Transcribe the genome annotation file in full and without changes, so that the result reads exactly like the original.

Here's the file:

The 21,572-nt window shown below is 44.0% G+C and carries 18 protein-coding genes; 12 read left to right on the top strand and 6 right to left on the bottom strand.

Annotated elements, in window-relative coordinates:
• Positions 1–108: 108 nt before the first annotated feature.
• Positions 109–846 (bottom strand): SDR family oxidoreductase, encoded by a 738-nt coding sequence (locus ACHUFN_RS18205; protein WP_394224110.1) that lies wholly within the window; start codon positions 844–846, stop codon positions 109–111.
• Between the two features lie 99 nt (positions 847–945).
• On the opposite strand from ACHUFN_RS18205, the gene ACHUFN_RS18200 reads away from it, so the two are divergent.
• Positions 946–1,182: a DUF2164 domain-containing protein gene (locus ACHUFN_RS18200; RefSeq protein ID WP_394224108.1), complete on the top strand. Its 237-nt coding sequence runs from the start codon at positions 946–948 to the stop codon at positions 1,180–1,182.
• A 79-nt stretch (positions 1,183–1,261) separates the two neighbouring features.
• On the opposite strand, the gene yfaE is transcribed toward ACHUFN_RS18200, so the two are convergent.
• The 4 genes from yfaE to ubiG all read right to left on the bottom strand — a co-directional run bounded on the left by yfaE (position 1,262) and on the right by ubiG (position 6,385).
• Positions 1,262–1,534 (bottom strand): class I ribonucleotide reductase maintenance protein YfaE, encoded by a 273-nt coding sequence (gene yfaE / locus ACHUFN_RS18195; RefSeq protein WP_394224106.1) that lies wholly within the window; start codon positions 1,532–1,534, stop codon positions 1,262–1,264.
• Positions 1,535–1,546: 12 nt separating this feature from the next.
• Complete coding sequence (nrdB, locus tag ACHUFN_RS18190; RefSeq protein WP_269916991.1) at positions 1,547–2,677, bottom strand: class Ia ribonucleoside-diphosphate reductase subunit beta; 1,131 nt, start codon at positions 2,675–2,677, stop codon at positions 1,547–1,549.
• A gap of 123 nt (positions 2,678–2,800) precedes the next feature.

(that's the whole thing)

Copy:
The 21,572-nt window shown below is 44.0% G+C and carries 18 protein-coding genes; 12 read left to right on the top strand and 6 right to left on the bottom strand.

Annotated elements, in window-relative coordinates:
• Positions 1–108: 108 nt before the first annotated feature.
• Positions 109–846 (bottom strand): SDR family oxidoreductase, encoded by a 738-nt coding sequence (locus ACHUFN_RS18205; protein WP_394224110.1) that lies wholly within the window; start codon positions 844–846, stop codon positions 109–111.
• Between the two features lie 99 nt (positions 847–945).
• On the opposite strand from ACHUFN_RS18205, the gene ACHUFN_RS18200 reads away from it, so the two are divergent.
• Positions 946–1,182: a DUF2164 domain-containing protein gene (locus ACHUFN_RS18200; RefSeq protein ID WP_394224108.1), complete on the top strand. Its 237-nt coding sequence runs from the start codon at positions 946–948 to the stop codon at positions 1,180–1,182.
• A 79-nt stretch (positions 1,183–1,261) separates the two neighbouring features.
• On the opposite strand, the gene yfaE is transcribed toward ACHUFN_RS18200, so the two are convergent.
• The 4 genes from yfaE to ubiG all read right to left on the bottom strand — a co-directional run bounded on the left by yfaE (position 1,262) and on the right by ubiG (position 6,385).
• Positions 1,262–1,534 (bottom strand): class I ribonucleotide reductase maintenance protein YfaE, encoded by a 273-nt coding sequence (gene yfaE / locus ACHUFN_RS18195; RefSeq protein WP_394224106.1) that lies wholly within the window; start codon positions 1,532–1,534, stop codon positions 1,262–1,264.
• Positions 1,535–1,546: 12 nt separating this feature from the next.
• Complete coding sequence (nrdB, locus tag ACHUFN_RS18190; RefSeq protein WP_269916991.1) at positions 1,547–2,677, bottom strand: class Ia ribonucleoside-diphosphate reductase subunit beta; 1,131 nt, start codon at positions 2,675–2,677, stop codon at positions 1,547–1,549.
• A gap of 123 nt (positions 2,678–2,800) precedes the next feature.